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5 March 2020

Tech, the high street’s enemy and saviour

The plight of the UK high street retail has been widely reported and analysed. But how significant is the shift to online shopping, and are other factors, and opportunities, being overlooked?

Physical retail has been in decline for some time, and is showing little sign of turning around. The British Retail Consortium (BRC) reports that footfall has fallen 10% over the last 7 years. 106,000 jobs have been lost since 2016, and a further 900,000 are expected to vanish over the next decade.

Some big names have announced significant store closures, including M&S, Debenhams, Homebase, New Look, House of Fraser, Tesco, Sainsbury’s, Waitrose and Boots. Others such as Toys R Us, Maplin, Poundworld and Mothercare have left the high street entirely, with many brands entering administration.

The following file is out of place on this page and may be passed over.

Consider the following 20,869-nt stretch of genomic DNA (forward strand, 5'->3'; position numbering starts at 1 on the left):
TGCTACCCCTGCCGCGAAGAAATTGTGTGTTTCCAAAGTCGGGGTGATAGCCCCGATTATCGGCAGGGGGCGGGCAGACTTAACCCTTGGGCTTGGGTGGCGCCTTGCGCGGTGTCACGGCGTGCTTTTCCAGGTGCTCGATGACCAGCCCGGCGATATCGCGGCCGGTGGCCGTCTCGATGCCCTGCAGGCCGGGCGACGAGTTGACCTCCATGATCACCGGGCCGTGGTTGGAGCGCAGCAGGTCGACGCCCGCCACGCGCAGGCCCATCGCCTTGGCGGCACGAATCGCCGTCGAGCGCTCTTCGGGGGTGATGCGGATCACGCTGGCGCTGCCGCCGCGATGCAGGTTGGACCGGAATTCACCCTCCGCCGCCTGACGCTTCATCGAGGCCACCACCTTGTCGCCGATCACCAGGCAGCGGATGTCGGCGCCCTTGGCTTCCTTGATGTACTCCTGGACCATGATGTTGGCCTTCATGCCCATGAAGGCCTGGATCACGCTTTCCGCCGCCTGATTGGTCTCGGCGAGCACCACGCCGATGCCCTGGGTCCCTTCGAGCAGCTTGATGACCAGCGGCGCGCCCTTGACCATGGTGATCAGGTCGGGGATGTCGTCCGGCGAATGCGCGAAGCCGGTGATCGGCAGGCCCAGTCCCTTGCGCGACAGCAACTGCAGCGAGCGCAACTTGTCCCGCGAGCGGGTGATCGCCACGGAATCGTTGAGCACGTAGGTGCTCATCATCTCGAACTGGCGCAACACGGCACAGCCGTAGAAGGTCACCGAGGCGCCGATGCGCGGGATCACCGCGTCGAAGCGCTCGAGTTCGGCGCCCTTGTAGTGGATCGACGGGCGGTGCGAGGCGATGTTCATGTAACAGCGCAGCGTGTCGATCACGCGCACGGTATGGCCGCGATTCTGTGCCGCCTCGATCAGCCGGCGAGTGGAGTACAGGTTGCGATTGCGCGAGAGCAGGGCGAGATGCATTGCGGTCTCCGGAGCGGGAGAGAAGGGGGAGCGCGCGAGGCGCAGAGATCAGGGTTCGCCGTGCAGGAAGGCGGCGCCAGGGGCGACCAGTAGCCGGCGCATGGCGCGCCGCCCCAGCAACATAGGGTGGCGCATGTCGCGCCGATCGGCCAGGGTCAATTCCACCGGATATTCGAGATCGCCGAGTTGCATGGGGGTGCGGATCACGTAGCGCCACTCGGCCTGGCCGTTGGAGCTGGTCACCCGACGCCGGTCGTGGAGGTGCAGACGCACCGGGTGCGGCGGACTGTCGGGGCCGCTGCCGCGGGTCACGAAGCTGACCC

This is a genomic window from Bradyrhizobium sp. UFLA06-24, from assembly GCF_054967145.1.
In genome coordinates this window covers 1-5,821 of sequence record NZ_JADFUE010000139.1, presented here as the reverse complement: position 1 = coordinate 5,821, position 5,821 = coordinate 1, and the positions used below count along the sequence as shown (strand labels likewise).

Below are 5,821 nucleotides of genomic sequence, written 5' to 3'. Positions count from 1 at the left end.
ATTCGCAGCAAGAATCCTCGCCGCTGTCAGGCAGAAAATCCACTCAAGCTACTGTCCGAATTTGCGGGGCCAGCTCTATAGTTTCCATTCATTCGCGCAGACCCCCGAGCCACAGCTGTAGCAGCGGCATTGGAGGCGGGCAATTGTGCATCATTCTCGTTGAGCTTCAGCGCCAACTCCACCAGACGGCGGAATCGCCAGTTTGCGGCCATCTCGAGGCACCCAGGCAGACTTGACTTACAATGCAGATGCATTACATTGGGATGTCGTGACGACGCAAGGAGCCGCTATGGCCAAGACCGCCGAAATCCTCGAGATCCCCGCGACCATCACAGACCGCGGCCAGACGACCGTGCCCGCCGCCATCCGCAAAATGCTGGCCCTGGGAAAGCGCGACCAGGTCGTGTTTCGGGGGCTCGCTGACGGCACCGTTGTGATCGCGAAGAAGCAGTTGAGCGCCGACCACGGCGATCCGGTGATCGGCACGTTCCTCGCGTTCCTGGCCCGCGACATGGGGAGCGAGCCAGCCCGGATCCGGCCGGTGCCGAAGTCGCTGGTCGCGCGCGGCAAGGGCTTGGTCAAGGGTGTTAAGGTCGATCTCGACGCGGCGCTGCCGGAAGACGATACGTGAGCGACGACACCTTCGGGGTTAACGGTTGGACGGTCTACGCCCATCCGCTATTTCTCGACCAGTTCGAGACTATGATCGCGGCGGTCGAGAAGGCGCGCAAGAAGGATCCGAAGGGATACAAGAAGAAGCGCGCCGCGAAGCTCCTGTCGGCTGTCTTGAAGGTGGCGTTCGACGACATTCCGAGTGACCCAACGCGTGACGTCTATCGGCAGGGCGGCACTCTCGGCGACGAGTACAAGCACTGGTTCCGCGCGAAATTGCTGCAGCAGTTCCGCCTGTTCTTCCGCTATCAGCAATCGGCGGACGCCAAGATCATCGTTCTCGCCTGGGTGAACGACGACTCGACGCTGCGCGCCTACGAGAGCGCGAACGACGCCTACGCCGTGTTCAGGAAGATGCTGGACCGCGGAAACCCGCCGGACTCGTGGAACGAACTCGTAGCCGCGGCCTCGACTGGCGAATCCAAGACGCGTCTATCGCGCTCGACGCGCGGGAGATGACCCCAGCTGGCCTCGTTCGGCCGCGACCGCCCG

This depreciation is commonly attributed to the rise of online shopping whose spend rose to 19.9% of all retail last year and can be expected to rise to 53% by 2028 according to a report commissioned by Womble Bond Dickinson.

Ecommerce isn’t the only factor though – A&M and Retail Economics suggest that costs associated with rent, wages and business rates have increased by 10.8% since 2014. The number of empty high street stores hit 10.3% in 2019, with retailers such as Monsoon and Primark appealing to landlords for rent reductions.

Bucking the Trend

A bleak outlook for physical retailers, then, but there are some notable exceptions to the rule. Gyms, vape stores and takeaways stand as examples of physical outlets on the rise, while supermarket chains Lidl and Aldi continue to open stores at an accelerating rate.